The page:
Weimar Surfaces: Urban Visual Culture in 1920s Germany / Edition 1 available in Paperback
- Pub. Date:
- University of California Press
Germany of the 1920s offers a stunning moment in modernity, a time when surface values first became determinants of taste, activity, and occupation: modernity was still modern, spectacle was still spectacular. Janet Ward's luminous study revisits Weimar Germany via the lens of metropolitan visual culture, analyzing the power that 1920s Germany holds for today's visual codes of consumerism.
About the Author
Janet Ward is Associate Professor of German Studies at the University of Colorado, Boulder. She is the coeditor of Agonistics: Arenas of Creative Contest (1997), co-editor of the forthcoming German Studies in the Post-Holocaust Age: The Politics of Memory, Identity, and Ethnicity (2001) and is currently writing a book on post-Wall architecture in Berlin
Table of Contents
List of Illustrations Acknowledgments
Introduction. Modern Surface and Postmodern Simulation: A Retrospective Retrieval Agendas of Surface and SimulacrumWeimar Surfaces NowTactility in the CityExhibiting SuperficiesPhilosophies of CounterfeitResistances to Weimar SurfaceSurface, Academy, and World 1. Functionalist Façades: The Reformation of Weimar Architecture The Building's New FaceDecoration Do’s and Don’tsBrave New WorldGlass CultureThe Pains of Tabula RasaSurface Art at HomeFashioning the Female Body 2. Electric Stimulations: The Shock of the New Objectivity in Weimar Advertising Advertising as PowerElectric ModernityThe Architecture of LightShock Treatments"Light Lures People," Rejecting the ModernThe Embrace of the Avant-GardePostmodernity and the Space of Advertising3.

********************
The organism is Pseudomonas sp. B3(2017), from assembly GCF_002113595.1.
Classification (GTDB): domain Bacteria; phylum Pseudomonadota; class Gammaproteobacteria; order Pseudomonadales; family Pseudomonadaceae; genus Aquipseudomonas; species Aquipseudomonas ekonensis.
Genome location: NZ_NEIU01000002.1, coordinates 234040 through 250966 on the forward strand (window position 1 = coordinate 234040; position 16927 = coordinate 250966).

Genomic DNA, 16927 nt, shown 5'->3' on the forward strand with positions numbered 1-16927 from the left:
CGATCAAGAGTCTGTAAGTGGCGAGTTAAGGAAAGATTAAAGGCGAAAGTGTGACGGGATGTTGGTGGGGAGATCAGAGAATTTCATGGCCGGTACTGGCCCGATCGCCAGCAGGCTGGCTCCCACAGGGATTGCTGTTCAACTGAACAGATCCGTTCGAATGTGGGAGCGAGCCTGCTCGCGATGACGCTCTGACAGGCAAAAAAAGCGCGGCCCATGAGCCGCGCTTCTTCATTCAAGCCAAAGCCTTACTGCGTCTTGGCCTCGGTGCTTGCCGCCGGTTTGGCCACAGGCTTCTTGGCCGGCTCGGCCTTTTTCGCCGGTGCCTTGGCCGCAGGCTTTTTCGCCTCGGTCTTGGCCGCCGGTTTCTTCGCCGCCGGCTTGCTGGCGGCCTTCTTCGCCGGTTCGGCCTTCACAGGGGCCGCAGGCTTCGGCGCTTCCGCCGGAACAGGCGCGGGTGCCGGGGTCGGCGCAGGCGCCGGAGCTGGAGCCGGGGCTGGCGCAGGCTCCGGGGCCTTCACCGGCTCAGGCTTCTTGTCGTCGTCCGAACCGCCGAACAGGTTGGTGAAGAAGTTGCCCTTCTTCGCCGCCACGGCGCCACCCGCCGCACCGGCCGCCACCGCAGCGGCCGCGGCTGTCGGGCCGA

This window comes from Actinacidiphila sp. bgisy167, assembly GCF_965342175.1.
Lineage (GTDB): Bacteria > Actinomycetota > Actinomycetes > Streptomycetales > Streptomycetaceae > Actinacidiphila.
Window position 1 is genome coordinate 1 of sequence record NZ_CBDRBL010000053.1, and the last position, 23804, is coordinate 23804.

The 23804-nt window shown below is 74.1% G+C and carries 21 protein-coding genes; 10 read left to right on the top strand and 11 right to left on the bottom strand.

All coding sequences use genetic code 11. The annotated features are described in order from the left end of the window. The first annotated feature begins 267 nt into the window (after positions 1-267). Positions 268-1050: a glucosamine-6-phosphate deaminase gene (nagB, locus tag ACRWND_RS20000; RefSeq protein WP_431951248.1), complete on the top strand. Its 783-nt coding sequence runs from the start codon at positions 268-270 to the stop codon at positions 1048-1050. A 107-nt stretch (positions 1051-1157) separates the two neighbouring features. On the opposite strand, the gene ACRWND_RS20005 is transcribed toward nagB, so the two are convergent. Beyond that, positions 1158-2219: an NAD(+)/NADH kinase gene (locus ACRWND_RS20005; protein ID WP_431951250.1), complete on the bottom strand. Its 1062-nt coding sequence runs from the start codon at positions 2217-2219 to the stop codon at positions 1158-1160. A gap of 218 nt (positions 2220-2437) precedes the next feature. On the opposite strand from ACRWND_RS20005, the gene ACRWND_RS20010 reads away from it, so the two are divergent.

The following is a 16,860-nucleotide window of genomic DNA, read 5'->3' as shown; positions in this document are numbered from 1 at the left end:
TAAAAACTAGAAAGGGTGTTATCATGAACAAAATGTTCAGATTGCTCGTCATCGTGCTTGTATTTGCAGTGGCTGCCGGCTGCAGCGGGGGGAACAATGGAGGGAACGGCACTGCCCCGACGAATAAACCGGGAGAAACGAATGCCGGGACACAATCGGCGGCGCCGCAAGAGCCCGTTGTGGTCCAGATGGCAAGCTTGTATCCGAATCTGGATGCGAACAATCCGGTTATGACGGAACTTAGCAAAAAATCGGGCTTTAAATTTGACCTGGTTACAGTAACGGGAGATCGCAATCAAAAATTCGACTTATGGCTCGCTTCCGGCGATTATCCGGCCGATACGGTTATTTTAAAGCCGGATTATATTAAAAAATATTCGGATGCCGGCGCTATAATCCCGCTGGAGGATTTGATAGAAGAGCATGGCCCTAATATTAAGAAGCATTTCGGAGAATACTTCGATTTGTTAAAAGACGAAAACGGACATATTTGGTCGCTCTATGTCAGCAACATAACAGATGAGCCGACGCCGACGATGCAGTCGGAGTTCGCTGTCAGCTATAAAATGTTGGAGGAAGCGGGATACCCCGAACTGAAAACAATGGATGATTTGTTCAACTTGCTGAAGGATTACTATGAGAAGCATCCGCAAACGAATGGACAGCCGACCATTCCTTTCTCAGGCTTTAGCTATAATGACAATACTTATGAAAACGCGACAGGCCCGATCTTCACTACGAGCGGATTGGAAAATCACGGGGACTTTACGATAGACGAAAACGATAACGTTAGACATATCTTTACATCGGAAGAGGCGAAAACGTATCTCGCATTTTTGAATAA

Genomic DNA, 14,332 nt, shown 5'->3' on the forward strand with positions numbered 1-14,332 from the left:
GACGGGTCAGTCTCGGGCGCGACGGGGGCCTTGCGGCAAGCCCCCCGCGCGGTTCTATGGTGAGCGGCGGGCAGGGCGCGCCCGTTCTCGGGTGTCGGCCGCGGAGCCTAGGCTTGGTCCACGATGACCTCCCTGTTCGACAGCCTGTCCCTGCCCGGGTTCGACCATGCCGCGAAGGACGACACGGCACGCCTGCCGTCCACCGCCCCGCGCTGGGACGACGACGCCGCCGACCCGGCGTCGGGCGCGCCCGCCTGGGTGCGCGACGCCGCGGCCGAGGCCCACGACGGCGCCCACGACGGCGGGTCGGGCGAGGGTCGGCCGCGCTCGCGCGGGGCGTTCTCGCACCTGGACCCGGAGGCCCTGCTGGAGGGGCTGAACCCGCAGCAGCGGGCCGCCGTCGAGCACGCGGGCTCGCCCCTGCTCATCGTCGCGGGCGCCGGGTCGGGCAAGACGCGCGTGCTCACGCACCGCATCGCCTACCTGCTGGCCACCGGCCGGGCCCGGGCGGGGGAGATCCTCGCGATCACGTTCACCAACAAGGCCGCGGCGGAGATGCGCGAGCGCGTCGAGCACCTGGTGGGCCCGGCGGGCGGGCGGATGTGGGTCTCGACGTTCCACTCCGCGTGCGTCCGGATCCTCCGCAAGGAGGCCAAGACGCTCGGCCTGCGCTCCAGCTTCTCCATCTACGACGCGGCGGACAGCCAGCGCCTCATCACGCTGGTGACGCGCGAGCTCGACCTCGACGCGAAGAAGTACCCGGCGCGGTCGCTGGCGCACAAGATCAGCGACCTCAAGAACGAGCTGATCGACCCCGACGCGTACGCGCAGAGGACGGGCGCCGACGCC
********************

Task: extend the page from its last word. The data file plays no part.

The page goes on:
Into the Mouth of the Moloch: Weimar Surface Culture Goes to the Movies From Caligari-Effect to Film-Set OmnipotenceKracauer versus the Weimar Film CityCelebratory Film StreetsThe Weimar Movie Palaces: Façades on Façades"The Total Artwork of Effects," Cinema and the Secularization of Ritual 4. The Display Window: Designs and Desires of Weimar Consumerism The Phantasmagoria of SellingThrough the Looking GlassThe Opening in the WallWindow TechniquesThe Display Window as Mechanical-Age ArtworkTransparencies of Truth and LieMannequins on Both Sides of the GlassThe Murderer at the WindowPost-Wall Re-CreationsAppendix: Selected Weimar Periodicals and Newspapers Notes Illustration Sources